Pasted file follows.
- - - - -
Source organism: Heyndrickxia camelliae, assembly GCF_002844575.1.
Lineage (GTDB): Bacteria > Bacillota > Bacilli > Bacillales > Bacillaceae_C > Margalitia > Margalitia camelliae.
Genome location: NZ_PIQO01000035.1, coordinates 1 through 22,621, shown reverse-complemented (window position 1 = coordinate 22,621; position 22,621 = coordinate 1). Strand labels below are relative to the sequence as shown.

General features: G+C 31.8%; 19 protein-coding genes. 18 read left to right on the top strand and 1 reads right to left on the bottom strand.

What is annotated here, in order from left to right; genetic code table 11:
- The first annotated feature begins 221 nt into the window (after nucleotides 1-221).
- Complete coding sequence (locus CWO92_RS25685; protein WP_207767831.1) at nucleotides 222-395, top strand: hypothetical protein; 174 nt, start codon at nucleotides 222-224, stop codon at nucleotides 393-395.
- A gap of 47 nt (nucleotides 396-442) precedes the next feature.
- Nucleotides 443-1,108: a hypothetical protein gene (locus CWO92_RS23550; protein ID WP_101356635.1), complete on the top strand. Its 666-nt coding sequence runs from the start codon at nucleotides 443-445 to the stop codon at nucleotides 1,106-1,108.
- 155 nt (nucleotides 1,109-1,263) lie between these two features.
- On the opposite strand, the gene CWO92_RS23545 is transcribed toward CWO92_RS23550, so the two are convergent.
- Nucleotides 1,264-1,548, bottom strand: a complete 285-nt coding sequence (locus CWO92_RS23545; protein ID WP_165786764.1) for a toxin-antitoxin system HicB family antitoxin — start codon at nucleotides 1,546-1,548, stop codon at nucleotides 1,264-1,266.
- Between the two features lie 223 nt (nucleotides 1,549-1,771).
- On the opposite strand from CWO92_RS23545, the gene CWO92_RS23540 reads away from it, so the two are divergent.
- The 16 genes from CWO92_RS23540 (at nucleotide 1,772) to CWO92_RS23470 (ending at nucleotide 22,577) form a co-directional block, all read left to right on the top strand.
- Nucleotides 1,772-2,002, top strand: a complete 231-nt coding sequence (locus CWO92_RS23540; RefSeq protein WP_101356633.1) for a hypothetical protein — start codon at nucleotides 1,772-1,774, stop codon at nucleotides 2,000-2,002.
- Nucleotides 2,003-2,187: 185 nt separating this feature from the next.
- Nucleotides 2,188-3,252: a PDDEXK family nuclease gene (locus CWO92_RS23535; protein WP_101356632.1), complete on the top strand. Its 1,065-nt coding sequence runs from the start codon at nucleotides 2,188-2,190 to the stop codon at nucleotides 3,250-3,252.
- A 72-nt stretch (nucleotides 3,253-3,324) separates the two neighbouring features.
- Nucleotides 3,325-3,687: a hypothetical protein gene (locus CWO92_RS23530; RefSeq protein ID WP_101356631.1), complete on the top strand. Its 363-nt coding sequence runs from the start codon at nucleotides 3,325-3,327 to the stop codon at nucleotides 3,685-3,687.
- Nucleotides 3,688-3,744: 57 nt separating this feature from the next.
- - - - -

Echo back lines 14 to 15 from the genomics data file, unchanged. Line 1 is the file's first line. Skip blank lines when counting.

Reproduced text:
- On the opposite strand from CWO92_RS23545, the gene CWO92_RS23540 reads away from it, so the two are divergent.
- The 16 genes from CWO92_RS23540 (at nucleotide 1,772) to CWO92_RS23470 (ending at nucleotide 22,577) form a co-directional block, all read left to right on the top strand.